Campus sexual assault: A systematic review of prevalence research from 2000 to 2015.

The prevalence of sexual assault varies widely and is highly dependent on how sexual assault is defined and measured.

Summary: This systematic review examined 34 studies on campus sexual assault published from 2000 to 2015. This systematic review looked at specific forms of sexual victimization, as well as the prevalence of these forms. The specific forms were unwanted sexual contact, sexual coercion, rape by force, and rape by incapacitation (usually through the use of alcohol). Findings suggested that unwanted sexual contact was the most prevalent form of sexual assault on campus, followed by rape by incapacitation, and completed or attempted rape by force. The variability among studies was attributed largely to differences in sampling strategies, study designs, and definitions and categorization of sexual assault types.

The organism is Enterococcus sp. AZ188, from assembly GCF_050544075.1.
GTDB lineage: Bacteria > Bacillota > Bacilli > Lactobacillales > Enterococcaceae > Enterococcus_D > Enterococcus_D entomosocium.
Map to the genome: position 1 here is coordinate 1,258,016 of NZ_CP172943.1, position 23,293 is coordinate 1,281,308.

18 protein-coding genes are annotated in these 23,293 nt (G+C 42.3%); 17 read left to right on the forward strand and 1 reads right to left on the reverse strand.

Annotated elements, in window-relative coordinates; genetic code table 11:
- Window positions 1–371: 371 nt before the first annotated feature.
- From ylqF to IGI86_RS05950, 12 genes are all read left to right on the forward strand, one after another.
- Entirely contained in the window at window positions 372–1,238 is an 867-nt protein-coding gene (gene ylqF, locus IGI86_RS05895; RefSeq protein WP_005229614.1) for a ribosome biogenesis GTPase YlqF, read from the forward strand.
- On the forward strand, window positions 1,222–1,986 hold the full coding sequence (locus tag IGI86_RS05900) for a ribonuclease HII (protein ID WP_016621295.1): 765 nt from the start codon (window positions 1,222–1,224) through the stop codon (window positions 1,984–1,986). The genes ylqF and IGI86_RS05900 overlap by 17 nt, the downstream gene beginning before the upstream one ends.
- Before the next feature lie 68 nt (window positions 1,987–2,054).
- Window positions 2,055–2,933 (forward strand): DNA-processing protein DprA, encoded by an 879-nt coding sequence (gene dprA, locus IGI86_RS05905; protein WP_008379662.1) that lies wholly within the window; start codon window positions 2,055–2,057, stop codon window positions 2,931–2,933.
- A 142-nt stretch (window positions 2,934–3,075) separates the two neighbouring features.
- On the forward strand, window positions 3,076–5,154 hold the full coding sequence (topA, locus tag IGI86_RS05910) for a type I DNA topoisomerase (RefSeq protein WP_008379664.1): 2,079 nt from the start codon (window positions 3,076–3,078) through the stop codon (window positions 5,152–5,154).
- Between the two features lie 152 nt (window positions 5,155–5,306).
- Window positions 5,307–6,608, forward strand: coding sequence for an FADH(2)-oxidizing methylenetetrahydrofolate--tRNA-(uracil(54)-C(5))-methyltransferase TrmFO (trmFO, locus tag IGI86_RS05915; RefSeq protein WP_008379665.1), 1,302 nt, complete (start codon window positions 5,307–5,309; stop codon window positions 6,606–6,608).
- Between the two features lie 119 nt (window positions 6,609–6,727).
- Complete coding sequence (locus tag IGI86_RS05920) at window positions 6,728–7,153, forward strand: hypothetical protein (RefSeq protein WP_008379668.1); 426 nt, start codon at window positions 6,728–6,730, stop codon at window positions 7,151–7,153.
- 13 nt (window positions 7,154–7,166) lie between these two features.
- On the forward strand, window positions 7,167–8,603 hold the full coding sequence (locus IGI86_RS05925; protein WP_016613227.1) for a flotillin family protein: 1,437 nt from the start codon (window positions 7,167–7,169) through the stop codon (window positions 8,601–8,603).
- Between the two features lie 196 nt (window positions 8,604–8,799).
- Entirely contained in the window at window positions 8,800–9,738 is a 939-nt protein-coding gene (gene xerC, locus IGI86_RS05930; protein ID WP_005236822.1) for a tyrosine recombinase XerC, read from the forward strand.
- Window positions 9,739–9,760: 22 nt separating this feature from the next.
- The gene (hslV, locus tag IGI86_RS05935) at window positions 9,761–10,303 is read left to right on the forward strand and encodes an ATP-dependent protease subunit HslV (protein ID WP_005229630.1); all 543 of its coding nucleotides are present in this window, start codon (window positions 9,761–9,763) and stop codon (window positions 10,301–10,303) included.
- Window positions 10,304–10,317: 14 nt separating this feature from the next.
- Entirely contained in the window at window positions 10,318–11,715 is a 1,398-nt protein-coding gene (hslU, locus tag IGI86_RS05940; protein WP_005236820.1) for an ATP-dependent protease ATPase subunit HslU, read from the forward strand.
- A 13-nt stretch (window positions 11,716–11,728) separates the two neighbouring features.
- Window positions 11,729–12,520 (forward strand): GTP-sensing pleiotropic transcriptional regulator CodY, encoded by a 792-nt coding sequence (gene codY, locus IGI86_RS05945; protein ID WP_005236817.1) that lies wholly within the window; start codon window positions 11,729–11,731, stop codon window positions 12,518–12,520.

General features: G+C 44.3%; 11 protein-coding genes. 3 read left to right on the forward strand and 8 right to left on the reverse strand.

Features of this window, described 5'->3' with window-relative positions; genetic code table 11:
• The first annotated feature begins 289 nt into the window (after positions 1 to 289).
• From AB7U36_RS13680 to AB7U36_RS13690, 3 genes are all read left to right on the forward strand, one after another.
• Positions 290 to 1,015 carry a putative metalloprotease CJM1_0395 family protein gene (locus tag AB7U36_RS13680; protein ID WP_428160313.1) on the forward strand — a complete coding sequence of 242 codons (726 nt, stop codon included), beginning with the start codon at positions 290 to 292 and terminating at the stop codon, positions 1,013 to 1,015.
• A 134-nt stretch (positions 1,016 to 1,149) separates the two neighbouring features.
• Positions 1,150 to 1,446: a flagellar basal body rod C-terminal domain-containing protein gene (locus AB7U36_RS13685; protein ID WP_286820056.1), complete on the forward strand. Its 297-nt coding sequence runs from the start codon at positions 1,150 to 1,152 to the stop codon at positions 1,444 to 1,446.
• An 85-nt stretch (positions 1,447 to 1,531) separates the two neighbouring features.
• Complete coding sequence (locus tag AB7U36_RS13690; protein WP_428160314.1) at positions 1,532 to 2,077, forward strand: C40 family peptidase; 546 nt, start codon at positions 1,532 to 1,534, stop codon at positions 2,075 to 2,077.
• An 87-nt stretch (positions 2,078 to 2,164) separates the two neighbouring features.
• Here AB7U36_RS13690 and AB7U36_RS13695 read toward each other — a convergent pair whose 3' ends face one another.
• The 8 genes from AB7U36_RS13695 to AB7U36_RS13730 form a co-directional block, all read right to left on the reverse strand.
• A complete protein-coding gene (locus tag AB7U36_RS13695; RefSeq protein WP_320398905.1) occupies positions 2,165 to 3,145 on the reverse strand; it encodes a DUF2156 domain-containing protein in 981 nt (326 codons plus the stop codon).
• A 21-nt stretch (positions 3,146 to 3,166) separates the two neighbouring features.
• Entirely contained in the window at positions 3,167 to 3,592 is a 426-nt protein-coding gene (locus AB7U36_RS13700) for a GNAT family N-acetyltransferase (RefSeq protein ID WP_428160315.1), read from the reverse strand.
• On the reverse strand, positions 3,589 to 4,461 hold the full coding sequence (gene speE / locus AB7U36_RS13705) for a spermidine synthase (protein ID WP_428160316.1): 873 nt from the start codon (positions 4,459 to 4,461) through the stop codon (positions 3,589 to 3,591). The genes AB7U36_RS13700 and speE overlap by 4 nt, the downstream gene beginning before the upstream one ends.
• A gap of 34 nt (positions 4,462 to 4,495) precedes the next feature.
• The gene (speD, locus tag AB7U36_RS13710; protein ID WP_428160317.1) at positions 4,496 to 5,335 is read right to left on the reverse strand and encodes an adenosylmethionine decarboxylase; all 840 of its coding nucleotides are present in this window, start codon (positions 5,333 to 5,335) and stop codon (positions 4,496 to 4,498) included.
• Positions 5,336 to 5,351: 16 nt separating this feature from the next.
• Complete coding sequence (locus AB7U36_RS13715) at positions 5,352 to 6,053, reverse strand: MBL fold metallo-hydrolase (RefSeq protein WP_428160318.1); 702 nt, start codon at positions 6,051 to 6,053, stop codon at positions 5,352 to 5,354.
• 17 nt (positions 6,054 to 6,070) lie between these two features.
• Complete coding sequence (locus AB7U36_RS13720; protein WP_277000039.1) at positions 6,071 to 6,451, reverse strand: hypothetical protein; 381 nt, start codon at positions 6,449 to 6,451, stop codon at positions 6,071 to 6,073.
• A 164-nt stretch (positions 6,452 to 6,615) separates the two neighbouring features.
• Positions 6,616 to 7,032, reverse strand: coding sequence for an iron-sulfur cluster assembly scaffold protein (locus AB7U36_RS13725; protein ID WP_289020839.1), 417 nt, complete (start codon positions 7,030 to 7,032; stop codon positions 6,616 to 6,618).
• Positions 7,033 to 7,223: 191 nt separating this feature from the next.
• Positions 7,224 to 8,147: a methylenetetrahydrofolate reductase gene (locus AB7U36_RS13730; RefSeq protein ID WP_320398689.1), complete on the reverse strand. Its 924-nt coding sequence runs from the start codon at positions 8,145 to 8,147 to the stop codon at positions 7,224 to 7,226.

Application/Evaluation: The study did not evaluate the effectiveness of a health program or strategy.

Limitations: The bulk of these studies sampled predominantly white, heterosexual females.

Fedina, L., Holmes, J.L., Backes, B.L.
Journal/Periodical Name: 
Trauma, Violence & Abuse
Ahead of Print
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